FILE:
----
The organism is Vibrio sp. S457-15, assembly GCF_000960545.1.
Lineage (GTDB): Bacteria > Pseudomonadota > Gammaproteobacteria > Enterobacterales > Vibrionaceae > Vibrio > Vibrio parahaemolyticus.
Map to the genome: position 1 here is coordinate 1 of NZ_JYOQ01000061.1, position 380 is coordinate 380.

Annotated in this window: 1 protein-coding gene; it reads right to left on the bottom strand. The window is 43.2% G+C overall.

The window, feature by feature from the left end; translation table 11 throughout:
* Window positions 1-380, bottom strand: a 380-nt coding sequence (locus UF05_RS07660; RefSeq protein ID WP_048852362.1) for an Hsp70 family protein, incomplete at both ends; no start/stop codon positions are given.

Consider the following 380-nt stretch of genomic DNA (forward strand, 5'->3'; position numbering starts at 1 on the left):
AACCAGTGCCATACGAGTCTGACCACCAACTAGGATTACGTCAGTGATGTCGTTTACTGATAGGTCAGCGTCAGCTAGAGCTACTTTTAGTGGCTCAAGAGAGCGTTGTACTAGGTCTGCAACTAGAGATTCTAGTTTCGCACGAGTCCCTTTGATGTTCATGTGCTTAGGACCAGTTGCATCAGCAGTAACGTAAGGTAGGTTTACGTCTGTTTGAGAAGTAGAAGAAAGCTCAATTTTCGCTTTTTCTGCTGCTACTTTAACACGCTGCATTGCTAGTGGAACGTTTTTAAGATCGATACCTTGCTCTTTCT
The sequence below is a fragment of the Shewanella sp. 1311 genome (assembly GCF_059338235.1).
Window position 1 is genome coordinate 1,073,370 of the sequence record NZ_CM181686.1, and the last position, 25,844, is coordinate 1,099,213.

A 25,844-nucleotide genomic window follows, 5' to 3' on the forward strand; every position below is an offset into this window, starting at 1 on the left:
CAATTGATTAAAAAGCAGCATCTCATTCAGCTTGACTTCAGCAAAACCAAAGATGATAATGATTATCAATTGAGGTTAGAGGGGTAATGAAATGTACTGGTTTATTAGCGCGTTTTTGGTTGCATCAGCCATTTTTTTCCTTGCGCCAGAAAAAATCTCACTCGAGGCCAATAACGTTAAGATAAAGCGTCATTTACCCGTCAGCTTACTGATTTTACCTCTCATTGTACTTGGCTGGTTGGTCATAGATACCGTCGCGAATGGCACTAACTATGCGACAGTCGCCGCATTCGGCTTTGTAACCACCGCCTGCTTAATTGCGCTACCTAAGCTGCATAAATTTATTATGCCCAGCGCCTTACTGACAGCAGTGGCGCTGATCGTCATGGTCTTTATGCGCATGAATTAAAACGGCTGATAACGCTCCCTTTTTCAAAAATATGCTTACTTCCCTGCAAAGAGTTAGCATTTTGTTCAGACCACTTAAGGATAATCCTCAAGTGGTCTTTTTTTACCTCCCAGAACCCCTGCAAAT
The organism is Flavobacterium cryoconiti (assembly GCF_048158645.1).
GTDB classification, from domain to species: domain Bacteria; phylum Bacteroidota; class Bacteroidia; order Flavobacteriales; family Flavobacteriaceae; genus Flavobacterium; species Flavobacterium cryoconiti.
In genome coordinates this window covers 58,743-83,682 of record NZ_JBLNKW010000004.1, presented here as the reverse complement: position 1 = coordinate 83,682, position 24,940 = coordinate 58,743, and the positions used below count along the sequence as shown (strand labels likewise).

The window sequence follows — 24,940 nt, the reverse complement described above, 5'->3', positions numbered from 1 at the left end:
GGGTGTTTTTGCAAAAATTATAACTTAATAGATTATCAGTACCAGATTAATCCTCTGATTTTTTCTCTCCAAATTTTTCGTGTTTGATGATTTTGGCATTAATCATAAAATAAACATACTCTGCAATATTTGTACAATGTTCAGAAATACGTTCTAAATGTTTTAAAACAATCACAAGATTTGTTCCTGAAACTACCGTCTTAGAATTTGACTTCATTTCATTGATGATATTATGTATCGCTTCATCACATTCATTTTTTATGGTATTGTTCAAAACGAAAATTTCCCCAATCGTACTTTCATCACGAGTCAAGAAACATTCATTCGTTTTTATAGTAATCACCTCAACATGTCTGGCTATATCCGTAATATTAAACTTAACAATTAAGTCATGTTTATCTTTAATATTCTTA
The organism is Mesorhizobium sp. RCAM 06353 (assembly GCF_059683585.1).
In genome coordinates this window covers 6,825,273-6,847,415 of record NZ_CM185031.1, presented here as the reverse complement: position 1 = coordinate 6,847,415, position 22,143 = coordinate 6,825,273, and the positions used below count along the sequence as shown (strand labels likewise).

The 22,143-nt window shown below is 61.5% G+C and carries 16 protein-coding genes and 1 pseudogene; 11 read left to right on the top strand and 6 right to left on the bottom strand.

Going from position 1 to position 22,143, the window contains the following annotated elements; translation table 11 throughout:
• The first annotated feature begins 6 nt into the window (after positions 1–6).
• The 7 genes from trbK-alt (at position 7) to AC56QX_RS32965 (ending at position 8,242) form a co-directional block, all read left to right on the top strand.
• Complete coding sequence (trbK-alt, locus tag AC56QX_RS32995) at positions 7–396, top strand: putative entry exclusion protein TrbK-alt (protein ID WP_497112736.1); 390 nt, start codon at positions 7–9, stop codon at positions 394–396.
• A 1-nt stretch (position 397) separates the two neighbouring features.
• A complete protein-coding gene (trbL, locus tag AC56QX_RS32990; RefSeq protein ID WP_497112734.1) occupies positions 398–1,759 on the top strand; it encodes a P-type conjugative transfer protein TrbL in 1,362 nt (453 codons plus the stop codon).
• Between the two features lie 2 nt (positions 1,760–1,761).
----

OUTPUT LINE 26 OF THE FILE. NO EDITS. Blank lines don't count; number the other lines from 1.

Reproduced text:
• A complete protein-coding gene (trbL, locus tag AC56QX_RS32990; RefSeq protein ID WP_497112734.1) occupies positions 398–1,759 on the top strand; it encodes a P-type conjugative transfer protein TrbL in 1,362 nt (453 codons plus the stop codon).